An Introduction to Modes: Part 1

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The term modal is often thrown around when talking about Celtic music. If you are wondering what exactly this term means and what it has to do with the tunes you are playing, I hope to clarify that with these next few posts. In some of my lessons I cover tunes in modal keys. In the videos, I briefly describe what the term modal means, but I did not want to bog down the online lesson with music theory. I thought the blog would be a better forum to elaborate a bit more on what ‘modal’ means. In part one of this post, I will describe what the modes are. In part two, I’ll discuss how modes relate to Celtic music.

What are modes?
Modes are simply just scales. There are seven modes that derive from the major scale. When we think of a scale, for example, the G major scale, we think of a specific territory: we are in the realm of G. A major scale is a pattern of intervals, more specially a specific pattern of whole steps and half steps. When the notes are played from G to G, this pattern produces a certain sound that we associate with a major ‘sound’. The major scale is actually the first of the seven modes. It’s called the Ionian mode.

G (1) A (2) B (3) C (4) D (5) E (6) F# (7) G

So what would happen if in the G major scale we didn’t play from G to G but instead, we played the same exact notes, starting from the second note of the scale, and ventured from A to A?

A B C D E F# G A

The sound is completely different. Instead of sounding major, it sounds more minor. This is the scale of A Dorian. Dorian is the second mode because it is derived from the second note of the major scale. Now that we are in the territory of A instead of G, we think of it as a new scale beginning on A – A Dorian.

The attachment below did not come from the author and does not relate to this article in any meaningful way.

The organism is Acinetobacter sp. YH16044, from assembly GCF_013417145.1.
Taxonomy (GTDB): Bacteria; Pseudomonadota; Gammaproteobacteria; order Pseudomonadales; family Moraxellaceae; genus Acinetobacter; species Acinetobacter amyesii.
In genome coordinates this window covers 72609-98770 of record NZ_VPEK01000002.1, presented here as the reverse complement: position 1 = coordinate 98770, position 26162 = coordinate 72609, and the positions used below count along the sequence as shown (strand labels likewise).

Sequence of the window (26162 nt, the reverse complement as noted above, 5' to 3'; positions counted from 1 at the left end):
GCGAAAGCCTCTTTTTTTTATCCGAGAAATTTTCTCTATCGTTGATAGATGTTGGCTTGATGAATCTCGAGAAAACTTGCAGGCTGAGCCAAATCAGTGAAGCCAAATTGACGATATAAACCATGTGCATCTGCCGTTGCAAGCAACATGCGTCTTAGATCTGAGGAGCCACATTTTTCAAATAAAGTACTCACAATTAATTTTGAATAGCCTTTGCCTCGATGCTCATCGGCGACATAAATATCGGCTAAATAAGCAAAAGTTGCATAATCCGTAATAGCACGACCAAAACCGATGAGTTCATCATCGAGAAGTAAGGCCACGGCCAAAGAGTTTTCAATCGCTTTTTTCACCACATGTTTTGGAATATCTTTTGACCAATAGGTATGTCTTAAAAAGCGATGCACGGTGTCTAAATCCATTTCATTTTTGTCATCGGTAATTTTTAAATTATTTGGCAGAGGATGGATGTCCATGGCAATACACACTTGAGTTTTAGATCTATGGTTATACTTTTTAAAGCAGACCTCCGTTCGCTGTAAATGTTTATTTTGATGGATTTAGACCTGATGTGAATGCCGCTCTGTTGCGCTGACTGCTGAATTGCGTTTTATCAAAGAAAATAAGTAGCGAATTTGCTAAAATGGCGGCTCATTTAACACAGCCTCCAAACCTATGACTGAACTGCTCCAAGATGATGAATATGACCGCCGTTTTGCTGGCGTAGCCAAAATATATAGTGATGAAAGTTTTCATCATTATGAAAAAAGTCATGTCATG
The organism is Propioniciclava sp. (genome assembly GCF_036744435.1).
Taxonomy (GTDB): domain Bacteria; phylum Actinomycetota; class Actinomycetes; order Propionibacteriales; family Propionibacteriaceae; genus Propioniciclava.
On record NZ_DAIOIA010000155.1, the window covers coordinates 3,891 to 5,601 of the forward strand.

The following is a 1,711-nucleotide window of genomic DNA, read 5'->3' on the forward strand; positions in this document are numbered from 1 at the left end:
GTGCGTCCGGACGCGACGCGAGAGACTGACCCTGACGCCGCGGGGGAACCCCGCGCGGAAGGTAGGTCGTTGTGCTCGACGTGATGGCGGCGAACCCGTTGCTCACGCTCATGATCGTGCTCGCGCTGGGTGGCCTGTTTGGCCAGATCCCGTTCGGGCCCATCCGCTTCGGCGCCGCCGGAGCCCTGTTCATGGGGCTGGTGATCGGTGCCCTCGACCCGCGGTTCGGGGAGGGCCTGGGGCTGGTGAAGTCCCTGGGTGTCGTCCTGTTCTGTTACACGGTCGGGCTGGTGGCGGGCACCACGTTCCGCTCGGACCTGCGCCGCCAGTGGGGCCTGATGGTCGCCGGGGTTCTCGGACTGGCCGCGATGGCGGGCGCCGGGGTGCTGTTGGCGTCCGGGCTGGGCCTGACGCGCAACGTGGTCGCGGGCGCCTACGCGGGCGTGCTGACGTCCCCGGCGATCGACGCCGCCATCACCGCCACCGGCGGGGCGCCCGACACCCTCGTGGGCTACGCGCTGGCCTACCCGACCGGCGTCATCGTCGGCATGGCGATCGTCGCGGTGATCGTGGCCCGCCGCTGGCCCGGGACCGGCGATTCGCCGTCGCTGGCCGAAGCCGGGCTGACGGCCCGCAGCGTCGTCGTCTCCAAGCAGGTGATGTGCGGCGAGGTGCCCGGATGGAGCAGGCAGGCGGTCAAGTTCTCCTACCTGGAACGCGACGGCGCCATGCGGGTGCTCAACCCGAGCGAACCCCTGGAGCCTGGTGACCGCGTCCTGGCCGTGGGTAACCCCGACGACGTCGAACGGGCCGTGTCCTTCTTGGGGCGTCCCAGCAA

Let’s compare this to the A major scale.
A B C# D E F# G# A

In A Dorian, the C (third note of the scale) and G (seventh note) are natural, compared to C# and G# in A major. Because they are a half step down from where they would be in the normal scale, we refer to these notes as a flat 3 and flat 7.

We can do this with all of the notes from the G major scale. If we start on the third note, the B, we get the third mode, called the Phrygian mode.

B Phrygian:
B C D E F# G A B
Compared to the B major scale
Flat 2,3,5,6,7

Starting on the fourth note of the scale, we get a very bright sounding mode called Lydian.

C Lydian:
C D E F# G A B C
Compared to C major, the F is raised by a half step. This is called a sharp four. (F is the fourth note of the C major).

The fifth mode, staring on D, is called Mixolydian

D Mixolydian:
D E F# G A B C D
Compared to D Major scale
Flat 7

The sixth mode is called Aeolian. Starting on the sixth note of the G major scale we get E Aeolian. This is also called the natural minor scale. Because it shares the same key signature as the parent major scale, it is called the relative minor.

E Aeolian:
E F# G A B C D E
Compared to E major
Flat 3,6,7

The seventh and last mode is the darkest sounding mode. It’s called the Locrian mode.

F# Locrian:
F# G A B C D E F#
compared to F# major scale
Flat 2,3,5,6,7

You may be wondering why I am comparing all of these modes to the major scale. If I know how each mode differs from the major scale, then I can find any specific mode without having to refer to its parent scale. For example, if I wanted to know the scale of A Mixolydian, I don’t have to go through the steps finding it as the fifth mode of D major. All I need to know is the key signature of A major and know that compared to the major scale, the Mixolydian mode has a flat 7.

A Major:
A B C# D E F# G# A
Lower the seventh note by a half step: G# becomes G natural, and I am left with:
A Mixolydian
A B C# D E F# G A

I hope this post has been helpful in getting to know the modes. Play through each of these modes and listen to how the different scales sound. Which ones sound major? Which ones sound minor? In my next post, I will explain which of these modes relates to Celtic music and other relevant information.


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